Carrollton’s witty poet, George, expressed of the Plugs the day after Christmas, in the first verse of a poem which was published thus:

“’Twas Christmas night–the solem clock
Had tolled the hour of one,
When Olifton, with a dozen more,
Resolved to have some fun.”

The poem gave an account of what was done by the Plugs that night; unhung gates, removed buggy wheels, rang the school and church bells, serenaded, and engaged in other “innocent” amusements. When the bells were ringing some believed it was a fire alarm and that jovial, good natured gentleman who had a store up town, Col. John B. Beall, drew a picture of himself that night as he ran to what he thought was a fire, with his hat flying behind him, as he hopped, jumped and ran with his stiff leg greatly in evidence. No real injury was done, no property damaged and everybody laughed and took it as a joke.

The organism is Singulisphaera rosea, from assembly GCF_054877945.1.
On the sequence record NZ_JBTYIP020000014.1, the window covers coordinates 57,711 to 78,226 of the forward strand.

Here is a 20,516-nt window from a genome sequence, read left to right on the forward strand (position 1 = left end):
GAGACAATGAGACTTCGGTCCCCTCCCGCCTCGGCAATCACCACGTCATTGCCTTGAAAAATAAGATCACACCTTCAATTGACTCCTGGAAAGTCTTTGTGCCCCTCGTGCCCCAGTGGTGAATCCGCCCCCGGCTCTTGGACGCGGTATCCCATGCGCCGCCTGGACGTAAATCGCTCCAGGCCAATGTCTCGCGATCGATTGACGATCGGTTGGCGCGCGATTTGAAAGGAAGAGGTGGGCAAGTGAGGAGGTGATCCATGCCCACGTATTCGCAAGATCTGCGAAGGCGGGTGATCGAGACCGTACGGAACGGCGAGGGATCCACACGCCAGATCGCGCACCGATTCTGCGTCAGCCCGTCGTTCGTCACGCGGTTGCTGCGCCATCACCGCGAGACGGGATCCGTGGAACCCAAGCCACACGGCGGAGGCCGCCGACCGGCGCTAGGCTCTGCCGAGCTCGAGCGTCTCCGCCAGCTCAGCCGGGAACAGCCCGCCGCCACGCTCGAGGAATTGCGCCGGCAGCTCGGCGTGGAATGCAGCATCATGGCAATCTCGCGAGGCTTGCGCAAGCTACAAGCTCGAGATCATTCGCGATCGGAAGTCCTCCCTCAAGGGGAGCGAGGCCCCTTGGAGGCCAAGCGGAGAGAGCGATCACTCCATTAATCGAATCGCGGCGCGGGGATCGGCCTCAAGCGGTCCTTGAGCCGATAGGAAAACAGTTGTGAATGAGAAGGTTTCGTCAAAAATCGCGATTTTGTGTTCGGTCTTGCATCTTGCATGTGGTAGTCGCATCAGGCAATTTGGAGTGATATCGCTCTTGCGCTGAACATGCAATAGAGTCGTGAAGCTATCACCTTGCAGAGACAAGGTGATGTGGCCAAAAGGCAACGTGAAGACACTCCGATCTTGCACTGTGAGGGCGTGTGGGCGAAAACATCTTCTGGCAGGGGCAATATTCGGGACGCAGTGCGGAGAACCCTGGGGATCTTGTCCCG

All of those boys are now old men; some dead, others married and have nice families and are amongst the best citizens of the county and state.

There is an organization now called Plug Uglies in Boston, Mass.–the object of which we are not informed, but no doubt took the name from the original Plug Uglies at Carrollton, for it was the only one ever heard of since 1866.

The full-text search capability of the American County Histories database permits the student/researcher to explore all the publications of a particular county by using a single query. In addition, those wishing to read or browse the text on a page by page basis may do so in the original format merely by scrolling down the screen and then continuing to the next chapter.